Despite abundant literature theorizing societal implications of algorithmic decision making, relatively little is known about the conditions that lead to the acceptance or rejection of algorithmically generated insights by individual users of decision aids. More specifically, recent findings of algorithm aversion—the reluctance of human forecasters to use superior but imperfect algorithms—raise questions about whether joint human-algorithm decision making is feasible in practice. In this paper, we systematically review the topic of algorithm aversion as it appears in 61 peer-reviewed articles between 1950 and 2018 and follow its conceptual trail across disciplines. We categorize and report on the proposed causes and solutions of algorithm aversion in five themes: expectations and expertise, decision autonomy, incentivization, cognitive compatibility, and divergent rationalities. Although each of the presented themes addresses distinct features of an algorithmic decision aid, human users of the decision aid, and/or the decision making environment, apparent interdependencies are highlighted. We conclude that resolving algorithm aversion requires an updated research program with an emphasis on theory integration. We provide a number of empirical questions that can be immediately carried forth by the behavioral decision making community.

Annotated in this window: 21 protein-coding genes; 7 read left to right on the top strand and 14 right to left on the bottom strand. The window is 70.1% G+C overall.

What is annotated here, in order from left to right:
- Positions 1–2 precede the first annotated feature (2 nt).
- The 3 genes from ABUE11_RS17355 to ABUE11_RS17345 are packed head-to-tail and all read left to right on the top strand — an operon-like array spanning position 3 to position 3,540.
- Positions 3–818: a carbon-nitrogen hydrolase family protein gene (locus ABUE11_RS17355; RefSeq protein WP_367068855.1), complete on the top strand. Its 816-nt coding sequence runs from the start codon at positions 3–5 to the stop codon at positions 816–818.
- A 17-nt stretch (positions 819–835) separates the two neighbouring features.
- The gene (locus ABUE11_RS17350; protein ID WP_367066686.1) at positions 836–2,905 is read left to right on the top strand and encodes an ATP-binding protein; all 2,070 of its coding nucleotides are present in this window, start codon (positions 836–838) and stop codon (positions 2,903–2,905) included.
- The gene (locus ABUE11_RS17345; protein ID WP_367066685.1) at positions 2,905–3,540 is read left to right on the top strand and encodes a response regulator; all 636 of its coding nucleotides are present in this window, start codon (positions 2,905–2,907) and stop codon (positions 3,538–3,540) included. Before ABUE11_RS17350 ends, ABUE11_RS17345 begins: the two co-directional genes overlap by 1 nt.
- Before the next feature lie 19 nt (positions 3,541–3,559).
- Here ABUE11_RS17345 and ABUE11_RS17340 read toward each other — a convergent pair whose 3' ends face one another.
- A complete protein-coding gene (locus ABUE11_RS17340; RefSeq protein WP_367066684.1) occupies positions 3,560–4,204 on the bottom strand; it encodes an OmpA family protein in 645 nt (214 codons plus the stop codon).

Bibliographical notePublished online 23 October 2019
- Algorithm aversion
- Augmented decision making
- Human-algorithm interaction
- Systematic review